(Prepared with material provided by Carol Peters, Istituto di Elaborazione dell'Informazione, Consiglio Nazionale delle Ricerche, carol@iei.pi.cnr.it; a longer story will appear in ERCIM News No. 25, April 1996 - ( http://www-ercim.inria.fr/publication/Ercim_News/en.html.

Do you know who is accessing your World Wide Web (WWW) pages? There are ways to find out. Statistical programs exist that will help you determine the "who, what, where, when, and how" of the users of your WWW site. WWW transaction log analysis is used in combination with a statistical program to provide clear, meaningful results about your users. Discover:

  • What documents users are looking at (URLs)
  • Where users are coming from (domain names)
  • When users are coming (date)
  • How users use your site (browser)
  • Both commercial products and freeware or shareware programs are available. WWW usage statistics programs are listed at http://www.uiowa.edu/~libsci/studentalumni/asis/d-dlib.htm . (Contributed by Eva Holtsmark, The University of Iowa in Iowa City, eva-holtsmark@uiowa.edu)

    New Astronomy, an international, refereed journal covering all fields in astronomy and astrophysics will become available on May 15, 1996 ( http://www.elsevier.com/locate/newast). The journal will be fully available on the World Wide Web and will also be offered as a Local Area Network (LAN) application and in print format. The 1996 site license rate has been set at US $366, which provides subscribing institutions with unlimited and unrestricted access for all its scientists, the LAN application, and the print edition. Author guidelines and subscription information (including a form for electronic subscription) are available at the web site.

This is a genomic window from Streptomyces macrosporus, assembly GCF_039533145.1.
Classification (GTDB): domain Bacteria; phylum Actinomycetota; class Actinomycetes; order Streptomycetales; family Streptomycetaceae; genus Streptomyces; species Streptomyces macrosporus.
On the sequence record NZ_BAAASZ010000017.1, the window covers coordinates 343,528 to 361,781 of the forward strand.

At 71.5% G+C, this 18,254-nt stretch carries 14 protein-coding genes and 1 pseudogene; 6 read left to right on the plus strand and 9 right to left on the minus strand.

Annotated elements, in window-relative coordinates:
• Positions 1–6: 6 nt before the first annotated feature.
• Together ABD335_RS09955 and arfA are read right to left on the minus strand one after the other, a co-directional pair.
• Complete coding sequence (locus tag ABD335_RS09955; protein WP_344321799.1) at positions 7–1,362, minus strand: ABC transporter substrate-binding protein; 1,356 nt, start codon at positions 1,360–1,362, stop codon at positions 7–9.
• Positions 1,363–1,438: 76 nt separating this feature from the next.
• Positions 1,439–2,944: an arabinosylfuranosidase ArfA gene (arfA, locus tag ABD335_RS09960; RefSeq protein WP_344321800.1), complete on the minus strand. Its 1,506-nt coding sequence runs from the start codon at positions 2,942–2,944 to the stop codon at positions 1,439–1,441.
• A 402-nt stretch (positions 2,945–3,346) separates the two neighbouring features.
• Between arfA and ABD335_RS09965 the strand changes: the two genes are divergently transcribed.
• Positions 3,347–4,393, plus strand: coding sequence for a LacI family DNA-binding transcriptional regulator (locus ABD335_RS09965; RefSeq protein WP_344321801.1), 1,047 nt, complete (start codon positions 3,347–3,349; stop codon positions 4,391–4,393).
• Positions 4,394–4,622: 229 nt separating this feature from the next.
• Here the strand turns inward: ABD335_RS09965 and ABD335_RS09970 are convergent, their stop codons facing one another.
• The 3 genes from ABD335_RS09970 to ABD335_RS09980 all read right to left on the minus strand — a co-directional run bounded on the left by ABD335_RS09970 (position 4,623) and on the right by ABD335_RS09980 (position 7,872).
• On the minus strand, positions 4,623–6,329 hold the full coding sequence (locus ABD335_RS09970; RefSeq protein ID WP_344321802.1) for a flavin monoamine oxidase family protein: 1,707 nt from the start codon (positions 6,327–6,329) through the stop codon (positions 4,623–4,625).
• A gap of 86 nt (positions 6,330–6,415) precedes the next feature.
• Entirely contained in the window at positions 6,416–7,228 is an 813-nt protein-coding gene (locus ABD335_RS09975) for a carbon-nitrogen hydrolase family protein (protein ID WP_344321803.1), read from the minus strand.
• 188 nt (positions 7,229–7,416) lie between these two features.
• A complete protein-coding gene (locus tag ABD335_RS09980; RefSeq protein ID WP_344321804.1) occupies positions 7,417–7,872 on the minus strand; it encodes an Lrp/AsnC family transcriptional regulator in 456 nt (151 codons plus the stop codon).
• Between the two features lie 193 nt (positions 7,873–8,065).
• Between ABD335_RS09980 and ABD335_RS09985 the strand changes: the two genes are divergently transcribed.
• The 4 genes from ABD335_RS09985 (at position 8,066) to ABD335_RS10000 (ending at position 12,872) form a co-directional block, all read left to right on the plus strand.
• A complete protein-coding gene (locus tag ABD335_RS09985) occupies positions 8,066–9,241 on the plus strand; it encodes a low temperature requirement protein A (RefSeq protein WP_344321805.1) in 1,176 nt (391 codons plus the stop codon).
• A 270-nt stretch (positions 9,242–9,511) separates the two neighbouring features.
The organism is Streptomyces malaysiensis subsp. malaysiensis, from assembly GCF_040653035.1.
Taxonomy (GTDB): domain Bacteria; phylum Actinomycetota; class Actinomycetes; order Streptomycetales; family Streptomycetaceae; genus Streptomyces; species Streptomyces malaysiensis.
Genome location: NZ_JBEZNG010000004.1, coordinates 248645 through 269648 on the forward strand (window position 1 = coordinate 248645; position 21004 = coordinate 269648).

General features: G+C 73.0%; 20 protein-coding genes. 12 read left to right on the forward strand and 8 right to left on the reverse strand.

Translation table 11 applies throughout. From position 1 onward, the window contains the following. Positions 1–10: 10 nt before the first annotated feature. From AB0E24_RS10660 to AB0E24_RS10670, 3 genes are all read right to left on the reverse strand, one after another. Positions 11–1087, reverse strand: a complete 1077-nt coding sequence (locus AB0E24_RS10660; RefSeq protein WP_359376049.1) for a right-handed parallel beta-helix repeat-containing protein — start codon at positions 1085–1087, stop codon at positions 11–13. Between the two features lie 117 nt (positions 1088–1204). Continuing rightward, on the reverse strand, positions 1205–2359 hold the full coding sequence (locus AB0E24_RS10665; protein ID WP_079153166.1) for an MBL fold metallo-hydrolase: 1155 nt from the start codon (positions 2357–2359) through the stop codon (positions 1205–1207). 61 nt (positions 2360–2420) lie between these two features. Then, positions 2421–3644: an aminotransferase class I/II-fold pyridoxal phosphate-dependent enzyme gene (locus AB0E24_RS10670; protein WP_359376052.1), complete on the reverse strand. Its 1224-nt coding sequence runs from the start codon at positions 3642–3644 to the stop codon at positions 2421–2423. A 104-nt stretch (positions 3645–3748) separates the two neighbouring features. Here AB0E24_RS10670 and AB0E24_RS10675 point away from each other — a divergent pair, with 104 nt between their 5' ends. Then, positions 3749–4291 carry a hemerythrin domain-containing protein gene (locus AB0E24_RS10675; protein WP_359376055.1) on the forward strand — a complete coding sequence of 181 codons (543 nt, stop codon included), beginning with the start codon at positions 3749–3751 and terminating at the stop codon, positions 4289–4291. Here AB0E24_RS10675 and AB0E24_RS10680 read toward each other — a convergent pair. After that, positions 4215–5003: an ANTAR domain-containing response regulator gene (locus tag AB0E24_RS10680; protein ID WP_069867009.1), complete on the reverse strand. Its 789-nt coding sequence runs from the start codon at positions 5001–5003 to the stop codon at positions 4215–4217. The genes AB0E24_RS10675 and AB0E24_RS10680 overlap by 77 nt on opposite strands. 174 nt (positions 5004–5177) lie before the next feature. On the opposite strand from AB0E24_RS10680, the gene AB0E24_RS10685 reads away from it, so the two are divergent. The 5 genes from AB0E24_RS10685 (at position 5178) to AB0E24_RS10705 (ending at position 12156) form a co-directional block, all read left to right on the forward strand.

The Consortium for International Earth Science Information Network (CIESIN) has announced the beta release of a World Wide Web Interface to the CIESIN Gateway system ( http://wwwgateway.ciesin.org). The CIESIN Gateway is a metadata search system enabling users to identify data bases, information systems, and other resources about environmental issues on a global scale, including global environmental change, human interactions, and sustainable development. The CIESIN Gateway retrieves resource locators that have been registered at various sites throughout the Internet. These include the Global Change Master Directory, which is maintained by NASA; the National Oceanic and Atmospheric Administration (NOAA) directory; the Socioeconomic Data and Applications Center (SEDAC) human dimensions directory, and the CIESIN Information Cooperative.

    The United Nations Food and Agriculture Organization (FAO) has organized the World Agricultural Information Centre (WAICENT), a consolidation of some 40 databases containing information on agriculture, fisheries, forestry, nutrition and rural development.. The database (http://apps.fao.org /lim500/Agri_db.pl may be queried via the Internet and contains time series information on production, trade, population, land use, fisheries, commodity demand, and commodity supply. FAO mission and programs are described at http://www.fao.org/defau lt.htm.